CPBD 056: Jesse Prinz – Emotions and Moral Judgment

by Luke Muehlhauser on July 18, 2010 in Ethics,Podcast

(Listen to other episodes of Conversations from the Pale Blue Dot here.)

Today I interview philosopher Jesse Prinz. Among other things, we discuss:

  • Are moral judgments anything more than emotional responses?
  • If so, what does this mean for what is right and wrong?
  • What about Sam Harris’ TED Talk about morality? Is he right?

Download CPBD episode 056 with Jesse Prinz. Total time is 1:07:16.

Jesse Prinz links:

Links for things we discussed:

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{ 8 comments… read them below or add one }

Rob July 18, 2010 at 4:20 am

Great stuff, Luke. Hope you continue to expand and enrich your — and our — purview to include more folks from experimental philosophy and moral psychology! Looking forward to your interview with Doris.

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Steve Maitzen July 18, 2010 at 6:50 am

I found the philosophically most interesting part to be Prinz’s defense of cultural relativism about ethics (toward the end of the interview). The example he used, the treatment of females in Saudi Arabia, is instructive. Much of what passes for deep or intractable moral disagreement may in fact be, or stem from, disagreement over nonmoral issues. Most Saudis believe (or say they do) that there’s a God who created males and females for different purposes, that God decreed the subordination of females to males in important ways, that God designed females mainly to make babies and serve males, etc. Don’t those (including Saudis) who object to Saudi treatment of women and girls tend to deny all of those nonmoral claims, especially the last two? Where there’s agreement on the truth or falsity of those nonmoral claims — and they are, after all, objectively true or false — there tends to be agreement on the moral attitudes. I think this fact bolsters moral objectivism.

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lukeprog July 18, 2010 at 7:03 am

Steve,

I’m tempted to argue against the notion of One True Theory of Morality, and say that there are such a wide variety of uses for moral terms that there is room for more than one true theory of morality. For example, I suspect there is more than one true theory of ‘art’ or ‘love’, each corresponding to a different common use of the term. Jesse can put forward his evidence that a great many people do acknowledge the emotional nature of moral judgments, and he can say that if we then define moral claims in terms of emotional judgments, then his brand of moral relativism is true, given his definitions. In fact, I doubt it would be hard to show that it was true.

In response, I would want to say that there is a ‘more maximal’ sense of morality using a slightly different set of definitions for moral terms that is also true. That is desirism.

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Atheist.pig July 18, 2010 at 7:17 am

Great interview, I’ve heard Jesse Prinz talk before and find his ideas persuasive. But I also found his defense of cultural relativism at the end slightly disheartening, although it might depend on whether he was speaking from a “Philosophers” perspective or a “Scientists” perspective.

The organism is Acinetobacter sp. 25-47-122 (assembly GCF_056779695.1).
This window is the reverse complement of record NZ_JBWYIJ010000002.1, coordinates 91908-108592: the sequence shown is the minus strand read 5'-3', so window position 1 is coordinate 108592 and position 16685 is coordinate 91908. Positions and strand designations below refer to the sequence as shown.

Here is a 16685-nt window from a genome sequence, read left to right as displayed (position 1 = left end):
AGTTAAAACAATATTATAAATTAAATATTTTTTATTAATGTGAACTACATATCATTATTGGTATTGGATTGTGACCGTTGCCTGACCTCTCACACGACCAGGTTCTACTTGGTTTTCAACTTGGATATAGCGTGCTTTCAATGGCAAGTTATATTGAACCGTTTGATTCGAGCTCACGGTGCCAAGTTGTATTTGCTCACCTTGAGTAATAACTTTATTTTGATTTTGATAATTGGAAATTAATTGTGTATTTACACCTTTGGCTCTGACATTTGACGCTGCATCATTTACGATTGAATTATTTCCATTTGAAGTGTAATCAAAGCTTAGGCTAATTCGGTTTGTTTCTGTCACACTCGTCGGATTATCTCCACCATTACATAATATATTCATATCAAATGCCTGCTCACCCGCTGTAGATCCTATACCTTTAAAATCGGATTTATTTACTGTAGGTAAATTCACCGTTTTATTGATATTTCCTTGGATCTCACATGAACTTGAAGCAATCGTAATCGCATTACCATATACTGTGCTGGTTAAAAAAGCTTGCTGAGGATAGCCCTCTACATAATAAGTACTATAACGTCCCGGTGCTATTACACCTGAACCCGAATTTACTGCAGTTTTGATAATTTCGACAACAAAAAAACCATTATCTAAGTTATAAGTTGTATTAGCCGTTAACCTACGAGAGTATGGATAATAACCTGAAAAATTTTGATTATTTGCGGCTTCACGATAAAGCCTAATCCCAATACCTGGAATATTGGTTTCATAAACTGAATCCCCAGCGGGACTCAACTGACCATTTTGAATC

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anon July 18, 2010 at 3:34 pm

If I heard him right, Prinz said something like this:

If we were to discover that an alleged disease was caused by different viruses, we would conclude that it was not a genuine disease, and that there are really two different diseases.

I thought that the received view was exactly the opposite. Hilary Putnam, for example, says this:

Some diseases, for example, have turned out to have no hidden structure (the only thing the paradigm cases have in common is a cluster of symptoms), while others have turned out to have a common hidden structure in the sense of etiology (e.g. tuberculosis). Sometimes we still don’t know; there is a controversy still raging about the case of multiple sclerosis. An interesting case is the case of jade. Although the Chinese do not recognize a difference, the term ‘jade’ applies to two minerals: jadeite and nephrite. Chemically, there is a marked difference. Jadeite is a combination of sodium and aluminum. Nephrite is made of calcium, magnesium, and iron. These two quite different microstructures produce the same unique textual qualities! Coming back to the Twin Earth example, for a moment; if H2O and XYZ had both been plentiful on Earth, then we would have been correct to say that there were two kinds of ‘water’. And instead of saying that ‘the stuff on Twin Earth turned out not to really be water’, we would have to say ‘it turned out to be the XYZ kind of water’. To sum up… the local water, or whatever, may have two or more hidden structures—or so many that ‘hidden structure’ becomes irrelevant and the superficial characteristics become the decisive ones.

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Bryan R July 24, 2010 at 8:35 am

Is the download link broken? It brings up an error for me

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lukeprog July 24, 2010 at 9:00 am

Weird. Internet archive broke the file somehow. I’m re-uploading now.

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Bryan R July 24, 2010 at 12:57 pm

Thanks Luke! It works now.

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